Kids: One notable thing about BGG Con I wasn’t aware of is that it’s not a family-style convention. Kids are very rare there, as the convention is aimed at adult gamers and children under 12 aren’t permitted. You may or may not see that as an issue when deciding if BGG is for you. If it is, you may instead consider their family-friendly convention in May called BGG Spring.
Miscellany: BGG Con may be 85% gaming-centric, but it does have a few recurring events that could be worthwhile to check out while there, including an annual gaming charity, end of convention raffles, and a smattering of panels or screenings that give you some additional options and round out the convention slightly.
The Solo Factor: This is probably the hardest aspect to admit, but going solo to BGG Con is a mixed bag. Although almost every stranger I met at BGG Con was cordial and friendly, and the atmosphere itself is inviting for strangers to have pickup games together, attending alone has the potential to go either way. Many attendees come as couples or groups, for instance, or will be meeting friends once they arrive. Many even go so far as to share rooms to offset costs. On the one hand, being a solo adventurer allows you to move about easily from area to area, game to game, group to group. It allows you to interact with and meet all sorts of people.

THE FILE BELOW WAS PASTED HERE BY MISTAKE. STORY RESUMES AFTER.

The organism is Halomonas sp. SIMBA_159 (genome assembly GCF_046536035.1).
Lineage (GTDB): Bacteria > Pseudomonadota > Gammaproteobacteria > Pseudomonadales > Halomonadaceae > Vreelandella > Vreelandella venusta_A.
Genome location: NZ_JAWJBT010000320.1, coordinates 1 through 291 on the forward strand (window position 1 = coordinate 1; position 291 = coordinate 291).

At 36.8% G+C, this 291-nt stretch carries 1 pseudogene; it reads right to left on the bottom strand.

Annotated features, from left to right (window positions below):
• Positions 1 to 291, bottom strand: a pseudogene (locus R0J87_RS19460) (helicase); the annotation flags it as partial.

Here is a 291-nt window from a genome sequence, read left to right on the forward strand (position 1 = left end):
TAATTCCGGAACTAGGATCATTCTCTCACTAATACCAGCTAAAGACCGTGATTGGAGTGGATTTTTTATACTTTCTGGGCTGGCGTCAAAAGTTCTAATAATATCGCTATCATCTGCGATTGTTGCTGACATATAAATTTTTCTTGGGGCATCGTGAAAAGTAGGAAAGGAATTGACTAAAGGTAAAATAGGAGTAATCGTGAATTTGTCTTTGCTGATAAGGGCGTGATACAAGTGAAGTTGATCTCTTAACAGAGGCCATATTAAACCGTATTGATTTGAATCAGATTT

On the other hand, even if most of those interactions are positive, there’s no guarantee all of them will be. Moreover, some folks will be more focused on playing games than on meeting new people and are more inclined to game with the people they know more than with strangers. This can be frustrating for a solo attendee. If such a group is tight-knit or cliquish, it makes it even more difficult for someone there by themselves to join in. Thankfully I didn’t experience a lot of that personally, but I regrettably did observe it several times. Alas, such is to be expected with that many gamers in one area. As is often said, gamers are not a homogeneous group.
And so it came to pass, the CR’s first trip to BGG Con. For me, it had the ideal mix of what I enjoy in a convention. It allowed me to play games in a relaxed atmosphere, make new friends, and build upon those that I’ve made over the last few years. Even at just a single time through it surprised me how well it suited my tastes. No convention is perfect for every person, but this has already become a personal favorite. BGG Con proved to be my kind of movie genre, and you can count on me going back.